You turned to the wall at the back, and I did the same. With the sun behind us, I could see the way the rays picked out the lighter swirls and dots in the painting, making them look three dimensional...p. 224
I didn't notice until I was done reading it, Stolen is Lucy Christopher's first published book.  What?  How can such a good book, so well-written with such vivid descriptions be an author's first book?  Here's what Lucy says about her motivations and inspirations for writing Stolen:
...Thankfully, I’ve never been kidnapped, but when I was nine years old and moving from Wales to Australia, it felt like a bit of a kidnapping.  Suddenly I was in a new country I didn’t understand; a place that was simultaneously beautiful and terrifying.  I’ve always been fascinated by wild Australian land and, when younger, my favourite memories are of camping in the bush and exploring the overgrown creek at the back of our first Melbourne house.  But this landscape scared me too, and I didn’t feel like I fitted in.  I used these feelings of being simultaneously entranced and repulsed by something in order to write Gemma’s feelings for both Ty and the landscape he takes her to (Christopher).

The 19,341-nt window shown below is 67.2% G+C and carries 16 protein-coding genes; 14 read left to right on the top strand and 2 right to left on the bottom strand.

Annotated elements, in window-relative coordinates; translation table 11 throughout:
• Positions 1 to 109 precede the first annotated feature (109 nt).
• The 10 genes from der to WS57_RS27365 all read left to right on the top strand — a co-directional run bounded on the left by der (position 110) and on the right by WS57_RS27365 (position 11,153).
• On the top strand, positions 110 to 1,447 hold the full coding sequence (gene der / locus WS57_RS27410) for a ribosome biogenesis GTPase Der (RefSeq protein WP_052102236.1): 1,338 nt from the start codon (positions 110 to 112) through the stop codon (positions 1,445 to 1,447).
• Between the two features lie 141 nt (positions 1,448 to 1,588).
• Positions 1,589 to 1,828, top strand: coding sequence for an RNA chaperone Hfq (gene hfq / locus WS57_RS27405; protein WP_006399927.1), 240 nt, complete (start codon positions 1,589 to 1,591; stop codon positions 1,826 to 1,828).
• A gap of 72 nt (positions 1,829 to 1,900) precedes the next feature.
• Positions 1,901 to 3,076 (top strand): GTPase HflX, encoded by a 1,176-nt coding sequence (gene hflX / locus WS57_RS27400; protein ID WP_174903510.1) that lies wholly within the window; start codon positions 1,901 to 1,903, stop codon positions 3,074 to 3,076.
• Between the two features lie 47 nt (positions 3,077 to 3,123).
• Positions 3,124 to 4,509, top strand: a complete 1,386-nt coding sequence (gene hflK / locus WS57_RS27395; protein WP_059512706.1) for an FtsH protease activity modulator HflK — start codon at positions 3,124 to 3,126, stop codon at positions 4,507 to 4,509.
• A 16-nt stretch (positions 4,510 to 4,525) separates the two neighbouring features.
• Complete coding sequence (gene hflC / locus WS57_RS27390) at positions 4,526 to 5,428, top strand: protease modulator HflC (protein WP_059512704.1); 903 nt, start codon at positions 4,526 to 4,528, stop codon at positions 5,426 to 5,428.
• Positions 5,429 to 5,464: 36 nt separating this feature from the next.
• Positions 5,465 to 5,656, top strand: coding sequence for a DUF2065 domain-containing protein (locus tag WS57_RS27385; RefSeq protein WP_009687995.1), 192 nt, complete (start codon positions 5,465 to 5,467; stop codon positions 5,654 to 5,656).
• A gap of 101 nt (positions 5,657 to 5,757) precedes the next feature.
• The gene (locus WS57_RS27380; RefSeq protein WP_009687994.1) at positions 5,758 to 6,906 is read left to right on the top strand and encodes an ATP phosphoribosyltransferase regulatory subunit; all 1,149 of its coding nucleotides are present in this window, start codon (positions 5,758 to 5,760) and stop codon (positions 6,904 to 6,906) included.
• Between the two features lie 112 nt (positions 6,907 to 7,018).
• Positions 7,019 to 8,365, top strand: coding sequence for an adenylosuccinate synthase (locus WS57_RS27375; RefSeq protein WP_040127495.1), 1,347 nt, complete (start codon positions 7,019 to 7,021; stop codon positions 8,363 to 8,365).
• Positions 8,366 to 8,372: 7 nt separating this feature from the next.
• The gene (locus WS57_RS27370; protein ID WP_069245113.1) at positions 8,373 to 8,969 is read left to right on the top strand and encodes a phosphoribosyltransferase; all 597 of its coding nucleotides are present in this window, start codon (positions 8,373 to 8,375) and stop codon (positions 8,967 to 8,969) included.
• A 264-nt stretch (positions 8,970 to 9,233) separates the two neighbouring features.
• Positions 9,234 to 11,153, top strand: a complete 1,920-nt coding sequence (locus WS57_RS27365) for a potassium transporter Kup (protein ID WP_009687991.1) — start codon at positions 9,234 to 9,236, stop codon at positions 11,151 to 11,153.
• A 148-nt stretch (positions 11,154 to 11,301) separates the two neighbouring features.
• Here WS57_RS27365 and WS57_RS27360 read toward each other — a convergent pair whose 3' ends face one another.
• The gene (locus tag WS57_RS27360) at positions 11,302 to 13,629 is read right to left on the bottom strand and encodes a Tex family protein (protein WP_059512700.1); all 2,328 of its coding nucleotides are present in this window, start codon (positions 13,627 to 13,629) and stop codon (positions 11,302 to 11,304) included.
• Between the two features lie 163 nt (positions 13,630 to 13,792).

With the completion of Stolen I have now read all the Printz award books for 2011. I think that the Printz committee hit a home-run on all their selections this year.  All the books are fabulous. All use literary devices that make their books unique and compelling. Interestingly, all of the books are quite disturbing this year, too. With Stolen Christopher makes the reader switch allegiances and start rooting for the captor.  She also described the Australian Outback in such a way that I would really like to visit it. I don't even feel revulsion toward snakes and other crawling critters. Now that is some writing.